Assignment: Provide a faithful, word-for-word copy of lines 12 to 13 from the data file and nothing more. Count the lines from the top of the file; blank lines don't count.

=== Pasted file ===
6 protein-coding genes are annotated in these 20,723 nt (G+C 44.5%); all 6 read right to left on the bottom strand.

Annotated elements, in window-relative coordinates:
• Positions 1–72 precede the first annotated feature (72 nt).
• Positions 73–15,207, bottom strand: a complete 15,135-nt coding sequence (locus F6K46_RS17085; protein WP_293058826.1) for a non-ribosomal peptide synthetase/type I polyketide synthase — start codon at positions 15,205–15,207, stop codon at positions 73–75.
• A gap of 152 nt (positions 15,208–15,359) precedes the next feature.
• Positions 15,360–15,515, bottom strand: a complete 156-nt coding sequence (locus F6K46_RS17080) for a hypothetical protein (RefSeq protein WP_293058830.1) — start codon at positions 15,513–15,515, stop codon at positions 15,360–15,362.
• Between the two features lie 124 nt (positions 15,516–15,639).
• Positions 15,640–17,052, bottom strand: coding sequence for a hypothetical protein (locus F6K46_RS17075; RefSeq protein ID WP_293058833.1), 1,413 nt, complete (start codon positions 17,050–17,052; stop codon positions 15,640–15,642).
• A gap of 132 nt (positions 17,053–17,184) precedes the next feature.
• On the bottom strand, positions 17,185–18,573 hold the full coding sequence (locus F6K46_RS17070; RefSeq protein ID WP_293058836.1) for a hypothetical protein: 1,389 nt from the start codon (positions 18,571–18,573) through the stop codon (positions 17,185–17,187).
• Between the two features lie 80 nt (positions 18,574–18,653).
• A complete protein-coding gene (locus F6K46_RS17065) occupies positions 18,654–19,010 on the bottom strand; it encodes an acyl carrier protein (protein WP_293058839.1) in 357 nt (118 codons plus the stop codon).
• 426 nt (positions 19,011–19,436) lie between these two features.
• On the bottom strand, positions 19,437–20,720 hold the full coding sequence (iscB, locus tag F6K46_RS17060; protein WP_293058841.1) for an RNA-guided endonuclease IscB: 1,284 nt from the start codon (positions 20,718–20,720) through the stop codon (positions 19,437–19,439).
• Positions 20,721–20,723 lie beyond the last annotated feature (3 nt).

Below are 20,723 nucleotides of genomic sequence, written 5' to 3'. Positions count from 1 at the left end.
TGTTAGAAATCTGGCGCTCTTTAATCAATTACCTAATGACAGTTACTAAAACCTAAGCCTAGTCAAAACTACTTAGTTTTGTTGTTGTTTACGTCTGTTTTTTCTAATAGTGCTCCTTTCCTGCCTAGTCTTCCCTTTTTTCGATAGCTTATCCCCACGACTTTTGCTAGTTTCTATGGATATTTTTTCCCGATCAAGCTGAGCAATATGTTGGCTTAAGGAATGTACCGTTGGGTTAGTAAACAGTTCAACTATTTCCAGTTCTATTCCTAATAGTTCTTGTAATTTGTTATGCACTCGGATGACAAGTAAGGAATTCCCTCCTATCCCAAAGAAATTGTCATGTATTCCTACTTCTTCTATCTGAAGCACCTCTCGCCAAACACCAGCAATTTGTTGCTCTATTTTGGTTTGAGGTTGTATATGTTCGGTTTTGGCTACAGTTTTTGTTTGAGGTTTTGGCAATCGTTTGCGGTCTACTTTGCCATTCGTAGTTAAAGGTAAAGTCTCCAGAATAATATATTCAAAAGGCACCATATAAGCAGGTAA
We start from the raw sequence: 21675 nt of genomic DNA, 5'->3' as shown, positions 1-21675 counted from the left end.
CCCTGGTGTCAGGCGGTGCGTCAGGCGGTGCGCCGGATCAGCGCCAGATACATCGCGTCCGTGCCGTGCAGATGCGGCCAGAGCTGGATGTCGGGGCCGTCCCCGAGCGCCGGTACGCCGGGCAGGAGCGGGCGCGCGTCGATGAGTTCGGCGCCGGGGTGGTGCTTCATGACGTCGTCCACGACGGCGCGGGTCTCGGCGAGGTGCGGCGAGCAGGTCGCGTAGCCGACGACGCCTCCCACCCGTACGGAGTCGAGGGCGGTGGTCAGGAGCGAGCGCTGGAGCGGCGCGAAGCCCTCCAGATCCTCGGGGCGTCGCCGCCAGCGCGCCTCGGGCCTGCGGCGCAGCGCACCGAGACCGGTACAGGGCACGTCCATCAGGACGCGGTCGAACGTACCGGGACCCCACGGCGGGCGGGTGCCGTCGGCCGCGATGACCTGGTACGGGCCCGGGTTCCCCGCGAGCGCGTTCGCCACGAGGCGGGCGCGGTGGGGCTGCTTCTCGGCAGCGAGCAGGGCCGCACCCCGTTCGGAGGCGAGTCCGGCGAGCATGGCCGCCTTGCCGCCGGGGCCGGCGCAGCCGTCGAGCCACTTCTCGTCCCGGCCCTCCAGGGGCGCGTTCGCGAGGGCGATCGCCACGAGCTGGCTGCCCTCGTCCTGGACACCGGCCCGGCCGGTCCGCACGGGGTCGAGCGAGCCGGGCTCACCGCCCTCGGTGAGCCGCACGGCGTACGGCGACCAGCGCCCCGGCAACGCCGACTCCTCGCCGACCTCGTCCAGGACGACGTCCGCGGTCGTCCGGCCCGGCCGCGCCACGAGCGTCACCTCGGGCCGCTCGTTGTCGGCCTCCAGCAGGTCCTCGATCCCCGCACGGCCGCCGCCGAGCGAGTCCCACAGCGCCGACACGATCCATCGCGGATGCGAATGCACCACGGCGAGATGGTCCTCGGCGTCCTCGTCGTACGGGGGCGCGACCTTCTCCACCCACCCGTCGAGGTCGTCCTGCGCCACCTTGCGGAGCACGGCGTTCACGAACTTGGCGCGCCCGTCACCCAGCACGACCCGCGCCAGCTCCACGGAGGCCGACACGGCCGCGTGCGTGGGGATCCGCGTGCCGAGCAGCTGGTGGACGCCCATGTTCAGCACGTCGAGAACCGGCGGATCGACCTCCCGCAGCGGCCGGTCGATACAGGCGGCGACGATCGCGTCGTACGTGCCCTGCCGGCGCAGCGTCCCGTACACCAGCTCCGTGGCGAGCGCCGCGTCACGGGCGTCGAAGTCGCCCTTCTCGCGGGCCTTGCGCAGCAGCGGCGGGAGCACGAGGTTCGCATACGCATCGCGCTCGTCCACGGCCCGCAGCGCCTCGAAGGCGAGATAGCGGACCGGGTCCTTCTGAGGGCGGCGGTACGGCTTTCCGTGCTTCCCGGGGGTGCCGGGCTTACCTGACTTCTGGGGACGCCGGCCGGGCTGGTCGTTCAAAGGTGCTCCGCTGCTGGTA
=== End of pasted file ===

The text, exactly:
• A complete protein-coding gene (locus F6K46_RS17065) occupies positions 18,654–19,010 on the bottom strand; it encodes an acyl carrier protein (protein WP_293058839.1) in 357 nt (118 codons plus the stop codon).
• 426 nt (positions 19,011–19,436) lie between these two features.